Thinking of setting up accounts payable automation for your startup or small business? These best practices will help you streamline your processes.
September 30, 2020
If you’re like most SaaS startup founders, you’re likely already tracking some basic metrics—but are you tracking the right metrics for your business? Many of the SaaS business founders we speak with are overlooking some of the key performance indicators (KPIs) they need to get a complete picture of their financial position, make smart data-driven decisions, and measure progress toward their business goals.
The full range of KPIs you need to monitor depends on your specific business model and needs, but there are five types of startup KPIs that all SaaS companies should be tracking:
Regularly tracking these important KPIs gives you visibility into areas of your business that may be holding you back from growth and need urgent attention. You’ll also get insights into the profitability of your startup to use in financial projections, or share with board members and potential investors.
Let’s take a look at the KPIs these four categories include and how to calculate them.
Top of funnel KPIs show the number of potential customers moving through your sales pipeline. With these figures, you can identify the stages in your sales funnel where you’re losing the most prospects, and target these ‘leaky’ areas to convert more leads into customers. Top of funnel KPIs also indicate how many customers you’ll generate from the leads you’re working with, so you can predict how many sales you’ll make over the coming months.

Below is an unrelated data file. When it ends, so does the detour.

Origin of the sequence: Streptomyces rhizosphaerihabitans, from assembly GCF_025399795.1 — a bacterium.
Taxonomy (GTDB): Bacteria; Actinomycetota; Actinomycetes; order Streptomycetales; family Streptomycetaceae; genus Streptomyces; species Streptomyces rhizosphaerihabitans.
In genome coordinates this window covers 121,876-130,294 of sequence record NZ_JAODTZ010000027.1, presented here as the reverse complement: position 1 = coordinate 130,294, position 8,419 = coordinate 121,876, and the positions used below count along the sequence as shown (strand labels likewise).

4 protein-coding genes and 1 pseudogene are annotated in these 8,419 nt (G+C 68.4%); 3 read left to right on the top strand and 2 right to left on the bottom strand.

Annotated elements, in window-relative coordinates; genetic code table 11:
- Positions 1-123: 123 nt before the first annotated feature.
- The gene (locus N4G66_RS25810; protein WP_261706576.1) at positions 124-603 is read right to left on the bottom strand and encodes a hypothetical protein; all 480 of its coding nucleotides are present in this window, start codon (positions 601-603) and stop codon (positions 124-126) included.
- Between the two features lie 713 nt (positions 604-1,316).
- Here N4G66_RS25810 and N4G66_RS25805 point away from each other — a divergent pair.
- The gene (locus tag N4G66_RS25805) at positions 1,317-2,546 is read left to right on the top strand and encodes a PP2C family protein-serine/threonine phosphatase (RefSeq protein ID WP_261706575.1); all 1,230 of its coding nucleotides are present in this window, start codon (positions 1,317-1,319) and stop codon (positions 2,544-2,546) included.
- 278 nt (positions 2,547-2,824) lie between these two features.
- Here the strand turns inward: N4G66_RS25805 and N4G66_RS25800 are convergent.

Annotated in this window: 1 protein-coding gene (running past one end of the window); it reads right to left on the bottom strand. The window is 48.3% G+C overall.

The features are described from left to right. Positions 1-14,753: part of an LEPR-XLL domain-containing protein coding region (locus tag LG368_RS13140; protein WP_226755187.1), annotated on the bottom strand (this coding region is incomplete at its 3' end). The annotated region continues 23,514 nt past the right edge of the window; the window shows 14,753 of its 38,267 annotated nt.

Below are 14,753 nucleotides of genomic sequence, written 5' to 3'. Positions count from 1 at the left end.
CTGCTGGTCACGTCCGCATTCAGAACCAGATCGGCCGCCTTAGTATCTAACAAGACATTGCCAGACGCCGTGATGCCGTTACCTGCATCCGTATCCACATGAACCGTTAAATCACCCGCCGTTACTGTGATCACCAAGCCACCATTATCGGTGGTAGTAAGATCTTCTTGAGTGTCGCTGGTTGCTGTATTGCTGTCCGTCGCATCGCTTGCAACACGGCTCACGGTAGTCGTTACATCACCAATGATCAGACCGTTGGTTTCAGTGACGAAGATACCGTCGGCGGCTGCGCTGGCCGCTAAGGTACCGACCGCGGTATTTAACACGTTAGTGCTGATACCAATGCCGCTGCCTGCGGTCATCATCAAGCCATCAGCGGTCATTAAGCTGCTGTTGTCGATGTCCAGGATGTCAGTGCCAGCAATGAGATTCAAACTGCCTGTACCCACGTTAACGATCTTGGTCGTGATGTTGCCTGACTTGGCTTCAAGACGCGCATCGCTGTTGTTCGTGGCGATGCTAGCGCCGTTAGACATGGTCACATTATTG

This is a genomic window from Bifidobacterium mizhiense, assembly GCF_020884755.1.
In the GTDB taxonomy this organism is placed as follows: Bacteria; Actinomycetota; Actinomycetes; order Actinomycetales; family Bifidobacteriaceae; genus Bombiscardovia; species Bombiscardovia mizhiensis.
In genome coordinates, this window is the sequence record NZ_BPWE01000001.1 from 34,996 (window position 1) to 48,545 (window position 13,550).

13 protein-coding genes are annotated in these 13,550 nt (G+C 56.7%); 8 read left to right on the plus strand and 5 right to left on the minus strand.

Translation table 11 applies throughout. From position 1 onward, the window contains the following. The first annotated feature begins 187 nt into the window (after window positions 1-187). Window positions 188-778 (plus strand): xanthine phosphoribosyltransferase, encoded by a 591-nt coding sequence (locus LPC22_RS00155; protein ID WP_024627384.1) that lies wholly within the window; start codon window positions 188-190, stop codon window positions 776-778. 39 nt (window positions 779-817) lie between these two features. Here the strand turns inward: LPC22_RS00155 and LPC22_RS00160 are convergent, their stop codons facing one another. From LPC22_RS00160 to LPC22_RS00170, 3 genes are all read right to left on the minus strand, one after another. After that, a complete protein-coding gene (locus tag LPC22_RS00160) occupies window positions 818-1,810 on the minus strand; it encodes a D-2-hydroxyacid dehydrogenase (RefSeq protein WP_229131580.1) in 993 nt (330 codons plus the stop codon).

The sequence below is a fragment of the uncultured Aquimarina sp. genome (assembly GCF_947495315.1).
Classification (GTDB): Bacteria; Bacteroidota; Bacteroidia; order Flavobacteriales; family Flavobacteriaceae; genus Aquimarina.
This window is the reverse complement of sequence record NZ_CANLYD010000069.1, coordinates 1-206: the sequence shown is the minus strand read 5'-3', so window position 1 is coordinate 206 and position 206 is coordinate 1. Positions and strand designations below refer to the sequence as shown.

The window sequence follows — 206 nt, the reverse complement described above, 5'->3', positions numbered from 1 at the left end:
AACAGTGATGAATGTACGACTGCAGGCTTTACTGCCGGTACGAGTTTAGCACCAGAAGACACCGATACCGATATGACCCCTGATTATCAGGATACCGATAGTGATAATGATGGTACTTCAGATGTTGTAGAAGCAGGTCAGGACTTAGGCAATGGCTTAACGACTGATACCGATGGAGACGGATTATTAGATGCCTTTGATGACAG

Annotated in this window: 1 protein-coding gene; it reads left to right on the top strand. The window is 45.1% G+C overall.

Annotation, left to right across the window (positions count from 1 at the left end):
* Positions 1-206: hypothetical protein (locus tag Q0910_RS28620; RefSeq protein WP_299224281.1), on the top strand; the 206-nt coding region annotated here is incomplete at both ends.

Below are four essential top of funnel KPIs for startups:
For businesses that rely on subscriptions, there are two vital revenue KPIs: monthly recurring revenue (MRR) and annual recurring revenue (ARR). These metrics give an accurate picture of your startup’s net revenue for the month or year by including both new and existing subscriptions, as well as any subscription revenue that was lost. Because MRR and ARR show recurring revenue, they are reliable indicators of the amount of revenue you’ll generate for the next three or six months, and the scale at which your business is growing.
There are several types of MRR to take into account when calculating your total MRR and ARR:
Total MRR each month =
New MRR + Upgrade MRR + Reactivation MRR - Downgrade MRR - Churn MRR + Existing MRR
ARR = Total MRR x 12
Customer churn rate = Number of customers lost in a given period / Total number of customers at the start of the given period
Retention rate = Number of customers retained in a given period / Total number of customers in the previous period